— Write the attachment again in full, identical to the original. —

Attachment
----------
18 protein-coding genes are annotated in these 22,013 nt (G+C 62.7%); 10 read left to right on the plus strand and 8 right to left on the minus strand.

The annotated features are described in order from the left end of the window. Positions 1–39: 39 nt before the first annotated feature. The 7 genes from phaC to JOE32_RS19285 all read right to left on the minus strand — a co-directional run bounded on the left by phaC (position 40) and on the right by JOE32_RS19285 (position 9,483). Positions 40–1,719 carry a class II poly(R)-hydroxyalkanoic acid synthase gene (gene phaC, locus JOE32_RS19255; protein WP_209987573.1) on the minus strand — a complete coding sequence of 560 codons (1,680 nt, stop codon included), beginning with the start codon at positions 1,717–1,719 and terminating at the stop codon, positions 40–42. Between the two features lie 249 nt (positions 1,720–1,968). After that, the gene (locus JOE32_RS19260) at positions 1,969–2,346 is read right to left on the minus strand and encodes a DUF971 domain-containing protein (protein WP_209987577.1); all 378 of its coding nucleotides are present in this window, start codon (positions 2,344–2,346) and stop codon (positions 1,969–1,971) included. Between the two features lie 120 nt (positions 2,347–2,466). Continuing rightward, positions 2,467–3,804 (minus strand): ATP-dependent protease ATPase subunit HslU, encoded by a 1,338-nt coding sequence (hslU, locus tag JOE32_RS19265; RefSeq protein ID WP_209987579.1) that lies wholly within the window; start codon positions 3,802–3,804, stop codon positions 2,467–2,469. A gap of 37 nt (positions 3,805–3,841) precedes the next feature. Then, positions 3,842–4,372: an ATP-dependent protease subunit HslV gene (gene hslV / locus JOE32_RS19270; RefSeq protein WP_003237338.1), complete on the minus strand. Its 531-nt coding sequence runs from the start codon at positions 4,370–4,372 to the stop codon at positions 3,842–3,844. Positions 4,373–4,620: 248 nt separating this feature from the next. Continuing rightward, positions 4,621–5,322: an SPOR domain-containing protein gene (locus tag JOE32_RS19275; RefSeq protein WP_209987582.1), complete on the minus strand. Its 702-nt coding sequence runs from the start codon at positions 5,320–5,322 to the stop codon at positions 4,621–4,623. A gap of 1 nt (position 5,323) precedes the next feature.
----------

18 protein-coding genes are annotated in these 22,013 nt (G+C 62.7%); 10 read left to right on the plus strand and 8 right to left on the minus strand.

The annotated features are described in order from the left end of the window. Positions 1–39: 39 nt before the first annotated feature. The 7 genes from phaC to JOE32_RS19285 all read right to left on the minus strand — a co-directional run bounded on the left by phaC (position 40) and on the right by JOE32_RS19285 (position 9,483). Positions 40–1,719 carry a class II poly(R)-hydroxyalkanoic acid synthase gene (gene phaC, locus JOE32_RS19255; protein WP_209987573.1) on the minus strand — a complete coding sequence of 560 codons (1,680 nt, stop codon included), beginning with the start codon at positions 1,717–1,719 and terminating at the stop codon, positions 40–42. Between the two features lie 249 nt (positions 1,720–1,968). After that, the gene (locus JOE32_RS19260) at positions 1,969–2,346 is read right to left on the minus strand and encodes a DUF971 domain-containing protein (protein WP_209987577.1); all 378 of its coding nucleotides are present in this window, start codon (positions 2,344–2,346) and stop codon (positions 1,969–1,971) included. Between the two features lie 120 nt (positions 2,347–2,466). Continuing rightward, positions 2,467–3,804 (minus strand): ATP-dependent protease ATPase subunit HslU, encoded by a 1,338-nt coding sequence (hslU, locus tag JOE32_RS19265; RefSeq protein ID WP_209987579.1) that lies wholly within the window; start codon positions 3,802–3,804, stop codon positions 2,467–2,469. A gap of 37 nt (positions 3,805–3,841) precedes the next feature. Then, positions 3,842–4,372: an ATP-dependent protease subunit HslV gene (gene hslV / locus JOE32_RS19270; RefSeq protein WP_003237338.1), complete on the minus strand. Its 531-nt coding sequence runs from the start codon at positions 4,370–4,372 to the stop codon at positions 3,842–3,844. Positions 4,373–4,620: 248 nt separating this feature from the next. Continuing rightward, positions 4,621–5,322: an SPOR domain-containing protein gene (locus tag JOE32_RS19275; RefSeq protein WP_209987582.1), complete on the minus strand. Its 702-nt coding sequence runs from the start codon at positions 5,320–5,322 to the stop codon at positions 4,621–4,623. A gap of 1 nt (position 5,323) precedes the next feature.